The Field Spaniel is a combination of beauty and utility. It is a well balanced, substantial hunter-companion of medium size, built for activity and endurance in a heavy cover and water. It has a noble carriage; a proud but docile attitude; is sound and free moving. Symmetry, gait, attitude and purpose are more important than any one part.

HEAD

Conveys the impression of high breeding, character and nobility, and must be in proportion to the size of the dog. Expression-Grave, gentle and intelligent. Eyes-Almond in shape, open and of medium size; set moderately wide and deep. Color: dark hazel to dark brown. The lids are tight and show no haw; rims comparable to nose in color. Ears-Moderately long (reaching the end of the muzzle) and wide. Set on slightly below eye level: pendulous, hanging close to the head; rolled and well feathered. Leather is moderately heavy, supple, and rounded at the tip.

NECK, TOPLINE, BODY

Neck-Long, strong, muscular, slightly arched, clean, and well set into shoulders. Topline-The neck slopes smoothly into the withers; the back is level, well muscled, firm and strong; the croup is short and gently rounded. Body-The prosternum is prominent and well fleshed. The depth of chest is roughly equal to the length of the front leg from elbow to ground. The rib cage is long and extending into a short loin. Ribs are oval, well sprung and curve gently into a firm loin.

FOREQUARTERS

Shoulders blades are oblique and sloping. The upper arm is closed-set; elbows are directly below the withers, and turn neither in nor out. Bone is flat. Forelegs are straight and well boned to the feet. Pasterns are moderately sloping but strong. Dewclaws may be removed. Feet face forward and are large, rounded, and webbed, with strong, well arched relatively tight toes and thick pads.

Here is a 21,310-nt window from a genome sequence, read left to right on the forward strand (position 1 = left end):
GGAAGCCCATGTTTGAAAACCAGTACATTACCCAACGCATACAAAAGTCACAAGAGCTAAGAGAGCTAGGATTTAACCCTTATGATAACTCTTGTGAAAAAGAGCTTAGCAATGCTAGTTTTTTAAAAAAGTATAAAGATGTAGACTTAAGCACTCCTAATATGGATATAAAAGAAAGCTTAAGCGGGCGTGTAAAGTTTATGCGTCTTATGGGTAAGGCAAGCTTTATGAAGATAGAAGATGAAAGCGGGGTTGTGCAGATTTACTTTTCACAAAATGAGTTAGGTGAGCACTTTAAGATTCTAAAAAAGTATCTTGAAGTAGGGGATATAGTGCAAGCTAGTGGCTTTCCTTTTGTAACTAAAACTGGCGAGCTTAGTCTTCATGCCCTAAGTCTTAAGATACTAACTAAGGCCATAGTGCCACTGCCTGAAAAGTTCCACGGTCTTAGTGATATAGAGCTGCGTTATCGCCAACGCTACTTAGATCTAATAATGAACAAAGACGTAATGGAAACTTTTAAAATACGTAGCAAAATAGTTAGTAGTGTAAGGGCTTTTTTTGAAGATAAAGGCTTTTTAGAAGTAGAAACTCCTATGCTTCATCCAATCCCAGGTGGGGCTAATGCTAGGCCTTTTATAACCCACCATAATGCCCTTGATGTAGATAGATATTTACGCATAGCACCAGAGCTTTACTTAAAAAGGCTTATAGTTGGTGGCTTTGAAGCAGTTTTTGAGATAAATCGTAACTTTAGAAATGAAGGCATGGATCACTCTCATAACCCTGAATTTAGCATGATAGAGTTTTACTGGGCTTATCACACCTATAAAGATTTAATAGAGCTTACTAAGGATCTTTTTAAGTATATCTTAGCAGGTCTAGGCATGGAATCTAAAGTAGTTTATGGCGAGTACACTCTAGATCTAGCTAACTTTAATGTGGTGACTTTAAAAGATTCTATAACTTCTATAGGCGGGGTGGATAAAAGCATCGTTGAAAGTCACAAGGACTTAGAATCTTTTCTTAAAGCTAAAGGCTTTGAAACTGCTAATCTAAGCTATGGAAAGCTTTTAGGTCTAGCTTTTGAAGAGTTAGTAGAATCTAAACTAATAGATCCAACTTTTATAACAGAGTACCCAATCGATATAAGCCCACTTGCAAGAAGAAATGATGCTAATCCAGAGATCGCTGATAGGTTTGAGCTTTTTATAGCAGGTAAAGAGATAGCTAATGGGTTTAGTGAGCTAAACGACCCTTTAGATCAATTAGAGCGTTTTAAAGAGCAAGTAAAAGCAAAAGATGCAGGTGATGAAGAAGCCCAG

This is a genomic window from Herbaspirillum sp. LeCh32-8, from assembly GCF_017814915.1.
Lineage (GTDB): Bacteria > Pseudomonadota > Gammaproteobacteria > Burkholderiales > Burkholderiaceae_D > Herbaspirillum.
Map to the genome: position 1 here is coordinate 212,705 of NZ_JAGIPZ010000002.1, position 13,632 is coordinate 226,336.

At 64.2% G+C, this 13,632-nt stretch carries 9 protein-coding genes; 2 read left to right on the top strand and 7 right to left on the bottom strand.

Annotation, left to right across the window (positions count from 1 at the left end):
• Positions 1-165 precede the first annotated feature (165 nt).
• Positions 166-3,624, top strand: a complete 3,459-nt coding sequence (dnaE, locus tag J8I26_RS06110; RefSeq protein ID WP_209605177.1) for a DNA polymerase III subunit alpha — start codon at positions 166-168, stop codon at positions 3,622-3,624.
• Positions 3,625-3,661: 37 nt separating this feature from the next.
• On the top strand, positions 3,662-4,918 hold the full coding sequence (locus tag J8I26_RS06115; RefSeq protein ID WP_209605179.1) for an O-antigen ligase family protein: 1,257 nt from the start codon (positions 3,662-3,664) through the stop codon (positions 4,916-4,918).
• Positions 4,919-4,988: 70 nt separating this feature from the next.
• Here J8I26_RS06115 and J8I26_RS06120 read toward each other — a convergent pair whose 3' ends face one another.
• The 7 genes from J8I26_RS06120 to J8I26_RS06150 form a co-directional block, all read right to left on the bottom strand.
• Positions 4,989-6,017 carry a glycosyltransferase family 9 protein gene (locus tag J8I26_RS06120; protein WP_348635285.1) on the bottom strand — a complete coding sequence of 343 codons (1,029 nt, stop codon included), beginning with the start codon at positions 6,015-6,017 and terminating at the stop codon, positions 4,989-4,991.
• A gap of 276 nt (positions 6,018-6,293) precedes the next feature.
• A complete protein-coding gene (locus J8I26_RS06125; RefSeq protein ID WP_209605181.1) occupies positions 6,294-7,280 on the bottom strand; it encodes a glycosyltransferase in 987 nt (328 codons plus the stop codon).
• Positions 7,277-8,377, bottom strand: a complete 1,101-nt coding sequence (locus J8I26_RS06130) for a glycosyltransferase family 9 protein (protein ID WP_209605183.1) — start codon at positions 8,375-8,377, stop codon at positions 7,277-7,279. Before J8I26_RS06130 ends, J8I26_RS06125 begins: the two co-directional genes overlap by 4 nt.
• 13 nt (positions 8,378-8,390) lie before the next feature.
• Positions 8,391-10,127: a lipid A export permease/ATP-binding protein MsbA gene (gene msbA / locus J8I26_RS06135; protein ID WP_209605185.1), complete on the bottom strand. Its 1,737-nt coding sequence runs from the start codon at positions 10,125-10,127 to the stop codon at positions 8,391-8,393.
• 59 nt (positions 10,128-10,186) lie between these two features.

HINDQUARTERS

Strong and driving; stifles and hocks only moderately bent. Hocks well let down; pasterns relatively short, strong and parallel when viewed from the rear. Hips moderately broad and muscular; upper thigh broad and powerful; second thigh well muscled. Bone corresponds to that of the forelegs. No dewclaws.

COAT

Single; moderately long; flat or slightly wavy; silky; and glossy; dense and water-repellent. Moderate setter-like feathering adorns the chest, underbody, backs of the legs, buttocks, and may also be present on the second thigh and underside of the tail. Pasterns have clean outlines to the ground. There is short, soft hair between the toes. Overabundance of coat, or cottony texture, impractical for field work should be penalized.

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Colors & Markings

Colors

Description Standard Colors Registration Code
BLACK Check Mark For Standard Color 007
BLUE ROAN Check Mark For Standard Color 053
GOLDEN LIVER Check Mark For Standard Color 097
GOLDEN LIVER ROAN Check Mark For Standard Color 121
LIVER Check Mark For Standard Color 123
LIVER ROAN Check Mark For Standard Color 126
BLACK & TAN 018
BLACK & WHITE 019
BLUE ROAN & TAN 054
LIVER & TAN 124
LIVER & WHITE 125

Markings

Description Standard Markings Registration Code
TAN MARKINGS Check Mark For Standard Mark 012